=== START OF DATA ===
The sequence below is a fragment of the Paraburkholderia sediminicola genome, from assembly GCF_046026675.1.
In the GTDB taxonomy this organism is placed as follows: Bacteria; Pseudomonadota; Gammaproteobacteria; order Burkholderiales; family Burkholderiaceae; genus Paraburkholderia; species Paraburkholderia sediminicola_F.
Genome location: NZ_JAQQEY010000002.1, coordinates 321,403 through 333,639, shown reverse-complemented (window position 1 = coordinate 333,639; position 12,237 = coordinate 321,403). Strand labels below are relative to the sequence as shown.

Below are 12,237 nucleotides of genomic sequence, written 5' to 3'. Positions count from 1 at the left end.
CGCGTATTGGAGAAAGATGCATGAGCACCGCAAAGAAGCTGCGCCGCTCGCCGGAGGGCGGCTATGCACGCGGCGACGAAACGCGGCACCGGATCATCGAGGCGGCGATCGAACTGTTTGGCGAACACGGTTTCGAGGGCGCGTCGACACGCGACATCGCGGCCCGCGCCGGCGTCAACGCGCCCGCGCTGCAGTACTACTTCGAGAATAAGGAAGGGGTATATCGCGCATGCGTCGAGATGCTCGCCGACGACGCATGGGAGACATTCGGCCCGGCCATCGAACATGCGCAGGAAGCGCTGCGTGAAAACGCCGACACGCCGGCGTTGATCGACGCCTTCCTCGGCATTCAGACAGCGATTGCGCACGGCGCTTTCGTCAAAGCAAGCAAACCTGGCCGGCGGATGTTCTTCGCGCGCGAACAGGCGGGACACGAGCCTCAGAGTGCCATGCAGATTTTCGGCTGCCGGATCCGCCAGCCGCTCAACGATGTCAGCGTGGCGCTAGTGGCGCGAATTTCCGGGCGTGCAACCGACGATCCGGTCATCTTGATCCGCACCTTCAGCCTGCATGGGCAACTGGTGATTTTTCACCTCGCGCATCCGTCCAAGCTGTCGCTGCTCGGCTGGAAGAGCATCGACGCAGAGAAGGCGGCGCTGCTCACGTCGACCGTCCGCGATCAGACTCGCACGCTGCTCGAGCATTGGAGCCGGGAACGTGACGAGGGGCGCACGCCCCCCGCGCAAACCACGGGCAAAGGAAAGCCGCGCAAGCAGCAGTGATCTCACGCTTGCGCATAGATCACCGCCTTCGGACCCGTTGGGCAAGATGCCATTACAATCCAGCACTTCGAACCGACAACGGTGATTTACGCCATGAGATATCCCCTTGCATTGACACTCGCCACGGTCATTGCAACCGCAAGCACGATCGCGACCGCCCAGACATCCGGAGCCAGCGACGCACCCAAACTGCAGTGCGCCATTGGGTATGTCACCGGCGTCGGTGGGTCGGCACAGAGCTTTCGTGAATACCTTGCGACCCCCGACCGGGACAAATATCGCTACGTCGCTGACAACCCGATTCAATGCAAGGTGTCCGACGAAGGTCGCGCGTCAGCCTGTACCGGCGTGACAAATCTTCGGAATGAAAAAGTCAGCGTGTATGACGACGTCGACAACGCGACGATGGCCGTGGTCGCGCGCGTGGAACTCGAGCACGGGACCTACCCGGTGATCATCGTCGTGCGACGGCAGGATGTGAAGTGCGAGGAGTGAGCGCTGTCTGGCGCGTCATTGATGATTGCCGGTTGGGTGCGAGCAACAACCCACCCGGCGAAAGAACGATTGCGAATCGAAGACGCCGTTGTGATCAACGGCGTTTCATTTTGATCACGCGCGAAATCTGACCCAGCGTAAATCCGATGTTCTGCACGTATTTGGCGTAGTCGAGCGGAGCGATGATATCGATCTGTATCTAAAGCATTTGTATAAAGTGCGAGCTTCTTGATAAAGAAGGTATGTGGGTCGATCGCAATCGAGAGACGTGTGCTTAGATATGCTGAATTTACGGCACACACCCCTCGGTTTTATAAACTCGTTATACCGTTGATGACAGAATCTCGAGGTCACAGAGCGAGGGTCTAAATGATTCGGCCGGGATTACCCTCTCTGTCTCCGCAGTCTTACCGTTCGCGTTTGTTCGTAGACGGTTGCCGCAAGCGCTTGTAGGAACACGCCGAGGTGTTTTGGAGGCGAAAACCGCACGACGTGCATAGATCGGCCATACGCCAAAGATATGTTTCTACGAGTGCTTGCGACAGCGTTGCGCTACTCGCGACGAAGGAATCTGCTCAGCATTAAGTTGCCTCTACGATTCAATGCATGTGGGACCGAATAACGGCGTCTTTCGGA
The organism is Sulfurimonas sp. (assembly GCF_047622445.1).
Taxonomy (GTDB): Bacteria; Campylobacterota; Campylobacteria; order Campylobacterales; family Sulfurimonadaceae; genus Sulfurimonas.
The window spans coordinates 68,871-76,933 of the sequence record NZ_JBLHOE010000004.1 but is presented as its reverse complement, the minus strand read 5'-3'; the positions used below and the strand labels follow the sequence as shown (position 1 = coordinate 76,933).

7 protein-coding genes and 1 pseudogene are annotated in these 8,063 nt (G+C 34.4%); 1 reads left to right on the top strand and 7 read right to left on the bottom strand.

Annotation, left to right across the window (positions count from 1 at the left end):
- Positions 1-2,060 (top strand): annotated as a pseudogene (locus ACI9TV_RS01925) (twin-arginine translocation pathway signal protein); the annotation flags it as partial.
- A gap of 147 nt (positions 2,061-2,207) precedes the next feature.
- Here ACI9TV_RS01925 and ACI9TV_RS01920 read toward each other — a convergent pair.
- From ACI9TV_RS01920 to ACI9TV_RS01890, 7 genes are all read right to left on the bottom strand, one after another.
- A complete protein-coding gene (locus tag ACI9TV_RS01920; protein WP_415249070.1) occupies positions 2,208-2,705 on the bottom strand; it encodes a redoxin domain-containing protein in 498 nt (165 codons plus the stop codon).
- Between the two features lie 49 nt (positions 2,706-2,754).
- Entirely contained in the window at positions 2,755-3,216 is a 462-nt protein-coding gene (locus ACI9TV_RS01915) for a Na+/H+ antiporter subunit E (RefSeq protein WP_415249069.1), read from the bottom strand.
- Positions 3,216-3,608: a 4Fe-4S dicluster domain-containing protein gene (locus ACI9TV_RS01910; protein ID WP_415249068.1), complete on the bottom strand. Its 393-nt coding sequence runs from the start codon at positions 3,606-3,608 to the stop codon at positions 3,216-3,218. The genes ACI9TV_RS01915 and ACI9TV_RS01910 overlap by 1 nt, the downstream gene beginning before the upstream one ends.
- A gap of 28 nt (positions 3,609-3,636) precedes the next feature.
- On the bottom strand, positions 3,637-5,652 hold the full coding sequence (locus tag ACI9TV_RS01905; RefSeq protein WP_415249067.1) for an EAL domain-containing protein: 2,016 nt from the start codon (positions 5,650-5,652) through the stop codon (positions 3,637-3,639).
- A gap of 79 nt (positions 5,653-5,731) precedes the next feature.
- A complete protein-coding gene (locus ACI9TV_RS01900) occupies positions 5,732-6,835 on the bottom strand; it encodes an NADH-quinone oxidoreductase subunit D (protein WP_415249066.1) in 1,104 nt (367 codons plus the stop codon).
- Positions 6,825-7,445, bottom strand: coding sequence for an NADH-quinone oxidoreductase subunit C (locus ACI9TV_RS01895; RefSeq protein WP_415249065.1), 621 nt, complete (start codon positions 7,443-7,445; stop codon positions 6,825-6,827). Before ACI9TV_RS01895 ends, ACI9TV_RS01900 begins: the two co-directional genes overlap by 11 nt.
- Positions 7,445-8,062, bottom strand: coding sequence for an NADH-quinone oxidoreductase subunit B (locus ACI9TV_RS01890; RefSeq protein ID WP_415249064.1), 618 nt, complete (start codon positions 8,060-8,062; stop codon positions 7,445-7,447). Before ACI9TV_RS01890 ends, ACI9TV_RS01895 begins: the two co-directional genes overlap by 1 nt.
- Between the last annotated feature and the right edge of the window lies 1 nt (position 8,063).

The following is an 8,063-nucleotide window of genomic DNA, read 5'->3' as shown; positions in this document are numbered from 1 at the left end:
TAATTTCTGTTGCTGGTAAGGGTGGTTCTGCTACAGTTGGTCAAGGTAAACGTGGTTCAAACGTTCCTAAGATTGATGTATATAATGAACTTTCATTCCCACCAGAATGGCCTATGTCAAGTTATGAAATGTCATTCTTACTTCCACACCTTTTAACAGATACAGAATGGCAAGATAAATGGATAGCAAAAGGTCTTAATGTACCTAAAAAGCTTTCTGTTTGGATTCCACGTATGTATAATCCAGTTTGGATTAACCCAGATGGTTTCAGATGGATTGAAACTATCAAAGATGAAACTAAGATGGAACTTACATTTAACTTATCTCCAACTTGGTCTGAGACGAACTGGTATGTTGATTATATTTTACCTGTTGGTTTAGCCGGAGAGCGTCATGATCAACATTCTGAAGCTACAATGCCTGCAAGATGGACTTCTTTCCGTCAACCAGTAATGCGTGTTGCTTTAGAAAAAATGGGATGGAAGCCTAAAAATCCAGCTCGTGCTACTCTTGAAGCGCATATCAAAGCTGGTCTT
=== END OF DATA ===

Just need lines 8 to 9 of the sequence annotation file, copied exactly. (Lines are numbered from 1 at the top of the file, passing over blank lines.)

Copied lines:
The window spans coordinates 68,871-76,933 of the sequence record NZ_JBLHOE010000004.1 but is presented as its reverse complement, the minus strand read 5'-3'; the positions used below and the strand labels follow the sequence as shown (position 1 = coordinate 76,933).

7 protein-coding genes and 1 pseudogene are annotated in these 8,063 nt (G+C 34.4%); 1 reads left to right on the top strand and 7 read right to left on the bottom strand.